# Factorization game, can we find winning strategy?

I'm thinking about a game theory problem related to factorization. Here it is,

Q: two players A and B are playing this factorization game. At very first, we have a natural number $270000=2^4\times 3^3\times 5^4$ on a chalkboard.

in their own turn, each player chooses one number $N$ from the chalkboard and erase it, and then write down new two natural numbers $X$ and $Y$ satisfying

(1) $N=X\times Y$ (2) $gcd(X,Y)>1$ (So, they are "NOT" coprime)

a player loses if he cannot do this process in his turn.

So, in this game, possible states at $k$-th turn are actually sequence of natural numbers $a_1,a_2,\dots,a_k$ with $a_i>1$ and $a_1\times a_2\dots \times a_k=270000$

EXAMPLE of this game)
A's turn-$2^{4}\times3^{3}\times5^{4}$
B's turn-$2^2\times3\times5^2,2^2\times3^2\times5^2$
A's turn-$2^2\times3\times5^2,2\times3\times5,2\times3\times5$
B's turn-$2\times5,2\times3\times5,2\times3\times5,2\times3\times5$
So B loses in above case.

Actually, in this game, the first player(So, A) has winning strategy.
What is this winning strategy for A?

-Attempted approach: I tried to find what is "winning position" and "losing position" for this combinatorial game. but classifying these positions were not so obvious.

What is A's winning strategy? Thanks for any help in advance.

• What do you mean by "chooses one number $N$ from the chalkboard and erase it"? The example is not quite enlightening. – Patrick Da Silva Feb 26 '16 at 20:20
• Your notation is unclear in that when you write $25$ you mean $2 \cdot 5=10$. Clearly the bases do not matter, they could be any primes. The numbers can be represented by the exponents, so you start with $(4,3,4)$. A move is to split a sequence into two sequences such that the sum of the two numbers in each position matches the first sequence and there is at least one position with a number greater than $0$ in both sequences. – Ross Millikan Feb 26 '16 at 20:26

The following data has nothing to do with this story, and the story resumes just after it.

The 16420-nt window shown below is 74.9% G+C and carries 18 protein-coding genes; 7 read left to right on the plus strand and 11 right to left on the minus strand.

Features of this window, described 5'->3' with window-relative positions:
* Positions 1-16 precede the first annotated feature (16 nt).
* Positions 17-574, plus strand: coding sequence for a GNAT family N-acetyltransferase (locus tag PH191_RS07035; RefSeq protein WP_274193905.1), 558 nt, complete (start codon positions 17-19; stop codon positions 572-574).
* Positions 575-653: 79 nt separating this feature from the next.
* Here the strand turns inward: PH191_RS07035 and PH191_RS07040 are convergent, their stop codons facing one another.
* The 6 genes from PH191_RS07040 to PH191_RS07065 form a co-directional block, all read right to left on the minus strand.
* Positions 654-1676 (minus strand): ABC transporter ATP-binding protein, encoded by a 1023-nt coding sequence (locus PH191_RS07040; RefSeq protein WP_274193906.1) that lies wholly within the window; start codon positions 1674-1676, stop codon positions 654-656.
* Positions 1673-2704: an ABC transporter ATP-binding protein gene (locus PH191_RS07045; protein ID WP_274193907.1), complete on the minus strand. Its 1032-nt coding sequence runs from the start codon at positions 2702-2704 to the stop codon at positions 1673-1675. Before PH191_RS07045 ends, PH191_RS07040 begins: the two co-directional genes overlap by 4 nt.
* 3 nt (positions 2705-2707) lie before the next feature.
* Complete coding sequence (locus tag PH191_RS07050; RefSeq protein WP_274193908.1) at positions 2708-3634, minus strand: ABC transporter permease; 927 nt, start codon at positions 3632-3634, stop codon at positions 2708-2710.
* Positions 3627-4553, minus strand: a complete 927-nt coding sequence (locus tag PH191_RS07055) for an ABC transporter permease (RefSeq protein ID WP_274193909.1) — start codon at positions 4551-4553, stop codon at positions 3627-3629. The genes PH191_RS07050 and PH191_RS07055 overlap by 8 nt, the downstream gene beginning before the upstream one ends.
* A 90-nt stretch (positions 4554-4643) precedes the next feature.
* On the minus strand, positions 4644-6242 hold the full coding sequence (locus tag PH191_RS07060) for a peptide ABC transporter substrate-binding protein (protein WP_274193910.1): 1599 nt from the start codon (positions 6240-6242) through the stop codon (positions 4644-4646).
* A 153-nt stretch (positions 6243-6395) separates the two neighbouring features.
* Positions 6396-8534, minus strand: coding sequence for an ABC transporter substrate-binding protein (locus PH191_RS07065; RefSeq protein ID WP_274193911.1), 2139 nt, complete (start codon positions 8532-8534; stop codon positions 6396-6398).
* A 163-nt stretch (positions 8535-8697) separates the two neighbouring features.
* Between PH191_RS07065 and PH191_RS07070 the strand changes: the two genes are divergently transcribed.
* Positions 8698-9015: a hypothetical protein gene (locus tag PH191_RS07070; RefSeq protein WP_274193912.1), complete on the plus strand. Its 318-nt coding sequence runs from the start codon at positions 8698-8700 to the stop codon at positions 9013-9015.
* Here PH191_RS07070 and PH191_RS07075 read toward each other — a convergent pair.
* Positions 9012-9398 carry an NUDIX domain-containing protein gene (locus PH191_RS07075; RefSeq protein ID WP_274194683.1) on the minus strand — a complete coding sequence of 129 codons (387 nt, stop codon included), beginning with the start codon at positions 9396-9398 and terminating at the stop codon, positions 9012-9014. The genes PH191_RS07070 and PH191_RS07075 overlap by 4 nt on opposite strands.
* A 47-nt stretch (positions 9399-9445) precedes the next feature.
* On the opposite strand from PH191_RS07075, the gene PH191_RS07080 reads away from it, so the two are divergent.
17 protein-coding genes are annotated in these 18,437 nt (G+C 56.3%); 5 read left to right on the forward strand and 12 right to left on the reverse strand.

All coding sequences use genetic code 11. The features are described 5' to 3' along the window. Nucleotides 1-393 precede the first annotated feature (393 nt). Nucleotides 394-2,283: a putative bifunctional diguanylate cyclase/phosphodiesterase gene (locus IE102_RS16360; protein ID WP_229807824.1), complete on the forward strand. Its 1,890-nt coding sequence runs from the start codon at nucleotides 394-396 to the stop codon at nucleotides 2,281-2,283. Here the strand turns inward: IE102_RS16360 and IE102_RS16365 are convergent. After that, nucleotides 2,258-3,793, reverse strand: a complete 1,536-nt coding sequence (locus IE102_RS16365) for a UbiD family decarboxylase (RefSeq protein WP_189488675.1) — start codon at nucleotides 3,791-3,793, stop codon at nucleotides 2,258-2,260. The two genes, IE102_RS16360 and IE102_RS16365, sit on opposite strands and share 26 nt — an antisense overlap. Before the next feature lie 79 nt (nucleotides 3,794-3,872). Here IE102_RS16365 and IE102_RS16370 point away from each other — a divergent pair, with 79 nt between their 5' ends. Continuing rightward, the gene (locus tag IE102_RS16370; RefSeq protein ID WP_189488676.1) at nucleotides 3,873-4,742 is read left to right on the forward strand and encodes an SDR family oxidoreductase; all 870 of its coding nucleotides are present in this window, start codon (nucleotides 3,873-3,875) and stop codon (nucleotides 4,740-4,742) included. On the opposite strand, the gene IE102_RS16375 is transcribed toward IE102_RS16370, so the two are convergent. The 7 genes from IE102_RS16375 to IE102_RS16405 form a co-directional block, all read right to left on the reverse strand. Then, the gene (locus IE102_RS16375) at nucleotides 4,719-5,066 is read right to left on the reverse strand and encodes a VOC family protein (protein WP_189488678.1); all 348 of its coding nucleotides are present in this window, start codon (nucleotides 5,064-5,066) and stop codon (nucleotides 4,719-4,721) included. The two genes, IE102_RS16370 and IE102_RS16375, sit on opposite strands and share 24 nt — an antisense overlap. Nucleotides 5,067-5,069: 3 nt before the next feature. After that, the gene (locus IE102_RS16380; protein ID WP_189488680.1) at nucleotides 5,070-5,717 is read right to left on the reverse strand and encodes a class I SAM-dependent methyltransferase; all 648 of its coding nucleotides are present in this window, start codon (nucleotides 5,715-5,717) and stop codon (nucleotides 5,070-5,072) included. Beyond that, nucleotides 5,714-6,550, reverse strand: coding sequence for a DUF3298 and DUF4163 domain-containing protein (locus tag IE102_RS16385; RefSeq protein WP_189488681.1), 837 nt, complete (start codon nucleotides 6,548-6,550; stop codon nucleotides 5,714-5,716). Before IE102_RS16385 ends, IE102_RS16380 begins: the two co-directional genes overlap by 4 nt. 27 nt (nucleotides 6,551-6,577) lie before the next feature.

• @ Suntaek : make more efforts, your "game" is impossible to understand. a game is like a function defined by recurrence, but here you didn't describe what the $n$th state was supposed to be $\implies$ bad – reuns Feb 26 '16 at 20:36
• @Ross Millikan I changed notation. yes. your interpretation using exponents is correct. – KGEO Feb 26 '16 at 20:37
• Is 270000 the only case you are interested in, or do you care about general facts about this game? Also, what is the source of this problem (presumably a contest)? There's a lot to be said about the general case, but I want to make sure that there's not, say, already a paper on this game. – Mark S. Mar 13 '16 at 17:30

This is nim in disguise. I suggest you represent a pile by a sequence of the exponents of the primes, so $270000$ would be represented by $(4,3,4)$ You can then sort the starting numbers in order, as $(4,4,3)$ would play exactly the same. A legal move is replacing a sequence with two sequences such that: the sum of the corresponding positions in the new sequences matches the number in the original sequence and at least one position of the new sequences is greater than zero in both. For example, from $(4,3,4)$ you can move to $(2,3,4)+(2,0,0)$ or to $(3,2,1)+(1,1,3)$ or to $(4,1,2)+(0,2,2)$, but not to $(4,3,0)+(0,0,4)$. You are trying to find the nim values of various positions.